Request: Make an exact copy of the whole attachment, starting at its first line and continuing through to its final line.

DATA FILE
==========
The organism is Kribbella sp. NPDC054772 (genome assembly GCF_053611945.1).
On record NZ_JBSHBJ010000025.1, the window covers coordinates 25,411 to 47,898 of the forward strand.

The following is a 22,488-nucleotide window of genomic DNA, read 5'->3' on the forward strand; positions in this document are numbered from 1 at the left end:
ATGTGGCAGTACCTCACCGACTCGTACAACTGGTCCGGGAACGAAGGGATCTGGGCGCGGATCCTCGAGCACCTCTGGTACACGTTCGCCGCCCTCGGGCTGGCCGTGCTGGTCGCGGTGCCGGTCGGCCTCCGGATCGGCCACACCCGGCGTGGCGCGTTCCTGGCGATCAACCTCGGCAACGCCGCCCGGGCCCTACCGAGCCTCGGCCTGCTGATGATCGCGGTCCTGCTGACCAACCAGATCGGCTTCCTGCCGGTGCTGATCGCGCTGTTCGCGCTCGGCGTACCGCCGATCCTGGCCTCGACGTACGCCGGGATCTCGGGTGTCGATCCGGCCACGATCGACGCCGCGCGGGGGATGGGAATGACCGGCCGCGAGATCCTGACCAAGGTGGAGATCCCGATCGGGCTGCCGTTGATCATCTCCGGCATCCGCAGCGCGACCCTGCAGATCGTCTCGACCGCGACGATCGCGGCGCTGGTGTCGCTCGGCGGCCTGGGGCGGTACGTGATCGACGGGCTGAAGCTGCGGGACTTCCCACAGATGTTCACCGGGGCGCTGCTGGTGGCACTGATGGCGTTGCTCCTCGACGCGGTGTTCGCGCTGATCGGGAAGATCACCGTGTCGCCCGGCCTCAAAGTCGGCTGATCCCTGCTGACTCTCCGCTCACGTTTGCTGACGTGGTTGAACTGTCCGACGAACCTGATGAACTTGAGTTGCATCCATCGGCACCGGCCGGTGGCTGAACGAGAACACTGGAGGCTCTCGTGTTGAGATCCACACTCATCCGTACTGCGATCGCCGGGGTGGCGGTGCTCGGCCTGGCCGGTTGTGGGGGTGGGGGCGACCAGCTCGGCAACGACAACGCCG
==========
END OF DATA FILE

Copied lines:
The organism is Kribbella sp. NPDC054772 (genome assembly GCF_053611945.1).
On record NZ_JBSHBJ010000025.1, the window covers coordinates 25,411 to 47,898 of the forward strand.

The following is a 22,488-nucleotide window of genomic DNA, read 5'->3' on the forward strand; positions in this document are numbered from 1 at the left end:
ATGTGGCAGTACCTCACCGACTCGTACAACTGGTCCGGGAACGAAGGGATCTGGGCGCGGATCCTCGAGCACCTCTGGTACACGTTCGCCGCCCTCGGGCTGGCCGTGCTGGTCGCGGTGCCGGTCGGCCTCCGGATCGGCCACACCCGGCGTGGCGCGTTCCTGGCGATCAACCTCGGCAACGCCGCCCGGGCCCTACCGAGCCTCGGCCTGCTGATGATCGCGGTCCTGCTGACCAACCAGATCGGCTTCCTGCCGGTGCTGATCGCGCTGTTCGCGCTCGGCGTACCGCCGATCCTGGCCTCGACGTACGCCGGGATCTCGGGTGTCGATCCGGCCACGATCGACGCCGCGCGGGGGATGGGAATGACCGGCCGCGAGATCCTGACCAAGGTGGAGATCCCGATCGGGCTGCCGTTGATCATCTCCGGCATCCGCAGCGCGACCCTGCAGATCGTCTCGACCGCGACGATCGCGGCGCTGGTGTCGCTCGGCGGCCTGGGGCGGTACGTGATCGACGGGCTGAAGCTGCGGGACTTCCCACAGATGTTCACCGGGGCGCTGCTGGTGGCACTGATGGCGTTGCTCCTCGACGCGGTGTTCGCGCTGATCGGGAAGATCACCGTGTCGCCCGGCCTCAAAGTCGGCTGATCCCTGCTGACTCTCCGCTCACGTTTGCTGACGTGGTTGAACTGTCCGACGAACCTGATGAACTTGAGTTGCATCCATCGGCACCGGCCGGTGGCTGAACGAGAACACTGGAGGCTCTCGTGTTGAGATCCACACTCATCCGTACTGCGATCGCCGGGGTGGCGGTGCTCGGCCTGGCCGGTTGTGGGGGTGGGGGCGACCAGCTCGGCAACGACAACGCCG